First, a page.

Ghetto Games, in which the tournament was run in conjunction with, places a huge emphasis on the youth. Across all of its competitions, including Ghetto Football, it makes a large effort to create opportunities for young and new faces to get involved.

This includes the event’s entertainment, which featured some young talented acts ranging from drummers to rappers who are beginning to make a name for themselves. The people of Riga, even if they aren’t very accustomed to freestyle football, were blown away nonetheless and not overly surprised that young people, in this case freestylers, are capable of such high caliber, free-flowing tricks on stage with everyone watching. The idea to have a competition to a certain age limit is a unique selling point to a tournament. Typically we are used to seeing separate “rookie” sections at a big tournament whereas here the younger ones get to own and retain all the spotlight themselves.

And their level is definitely nothing to be sniffed at. As we’ve mentioned countless times before, age is just a number. These guys train just as hard and frequent, if not more, than some of the pros and are really stepping out of the shadows of some of their older compatriots. Putting the more experienced guys to shame with 3-rev combos and J-stall variations will no doubt become a familiar trend. (*Gulp*) “You can see in their freestyle that kids are training way different compared to back in the old days like we were,” said freestyle veteran and Nextball judge VLO. “Now it’s more about battles. When I started it was all about having fun, going to freestyle meetings, and landing combos on camera for the next YouTube video.”



4. The Judges

Nextball featured a star-studded team of international judges once again. Joining VLO, who was last year’s Ghetto Games freestyle champion was Russia’s Bengau, one of the most experienced freestyle judges in the game, and Polish legend Michryc, a multiple-time world title winner and one of the best to ever do it. Like any competition nowadays, the judging lineup is equally as anticipated and essential as the freestylers battling it out. Like it or not, it often sets the tone and lays down a statement of intent for the competition, and at times the judging panel can be make or break.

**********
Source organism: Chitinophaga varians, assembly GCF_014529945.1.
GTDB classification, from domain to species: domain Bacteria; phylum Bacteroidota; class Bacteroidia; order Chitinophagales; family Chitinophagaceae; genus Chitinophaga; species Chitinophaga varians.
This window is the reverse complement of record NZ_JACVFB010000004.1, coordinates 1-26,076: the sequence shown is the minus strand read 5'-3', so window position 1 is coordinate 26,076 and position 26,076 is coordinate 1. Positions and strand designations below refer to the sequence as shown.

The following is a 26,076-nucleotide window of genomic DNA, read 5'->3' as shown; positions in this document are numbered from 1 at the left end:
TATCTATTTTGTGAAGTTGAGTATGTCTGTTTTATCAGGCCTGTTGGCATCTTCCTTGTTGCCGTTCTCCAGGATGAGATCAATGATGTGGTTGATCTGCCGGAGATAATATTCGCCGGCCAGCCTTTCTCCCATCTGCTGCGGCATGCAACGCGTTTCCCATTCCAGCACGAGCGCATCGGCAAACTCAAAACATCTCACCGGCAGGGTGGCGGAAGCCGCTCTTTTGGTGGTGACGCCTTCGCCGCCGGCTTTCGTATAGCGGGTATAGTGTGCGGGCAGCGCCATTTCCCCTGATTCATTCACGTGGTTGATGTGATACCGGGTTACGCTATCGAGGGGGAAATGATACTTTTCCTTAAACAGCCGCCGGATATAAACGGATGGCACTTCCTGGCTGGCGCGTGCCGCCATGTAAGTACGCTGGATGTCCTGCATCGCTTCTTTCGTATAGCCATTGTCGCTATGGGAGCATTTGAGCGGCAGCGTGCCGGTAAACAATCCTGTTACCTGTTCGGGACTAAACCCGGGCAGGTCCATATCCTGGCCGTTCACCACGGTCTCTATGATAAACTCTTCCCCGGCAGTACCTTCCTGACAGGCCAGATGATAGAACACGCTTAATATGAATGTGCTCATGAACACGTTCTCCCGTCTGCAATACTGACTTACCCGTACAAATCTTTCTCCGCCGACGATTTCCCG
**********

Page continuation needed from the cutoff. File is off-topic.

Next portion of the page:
Some may secretly think to themselves in the back of their mind, that because it is under 18s, youth, rookie level or whatever you wish to label it, that such competitions aren’t taken as seriously and the judging is easier or can afford to be more complacent.

Rest assured however; this is not the case here. Keeping their integrity intact, the judges ultimately want the right outcome too and even hint that at this level it can be just as tough to call a winner. “I wouldn’t say it was easier to judge just because of the age limit,” VLO said. “Actually, more like the other way around. I think that generally it is easier to judge two high-level freestylers that battle against each other rather than a lower, amateur, or intermediate level. As always, people have different styles so no matter what the level, sometimes it is really hard to compare them against each other.”

5. The Next Nextball

“I wouldn’t say it was easier to judge just because of the age limit,” VLO said. “Actually, more like the other way around. I think that generally it is easier to judge two high-level freestylers that battle against each other rather than a lower, amateur, or intermediate level. As always, people have different styles so no matter what the level, sometimes it is really hard to compare them against each other.” Giving more responsibility and opportunity to the younger guys is something that event MC Lorenzo Pinciroli said that he wants to continue. It may start with seeing younger judges at Nextball in the future, which would really be an eye-opening, first-of-its-kind move for freestyle competitions.

“We are looking forward to having young guys involved in the organization side of things too,” Pinciroli said. “Ghetto Football really believes in the younger generation and we do too. Maybe even younger judges for example. The presence of VLO as a former winner being a judge this year was great for us, and therefore maybe Kielar will be invited as a judge to follow in those footsteps next year.” Overall, the competition is showing a unique and specific spotlight of a small and glowing chunk of the freestyle community that will no doubt continue to have people of all ages watching over their shoulders at the amazing next generation talent.

Photography by Renars Koris.

You can find more articles in URBAN PITCH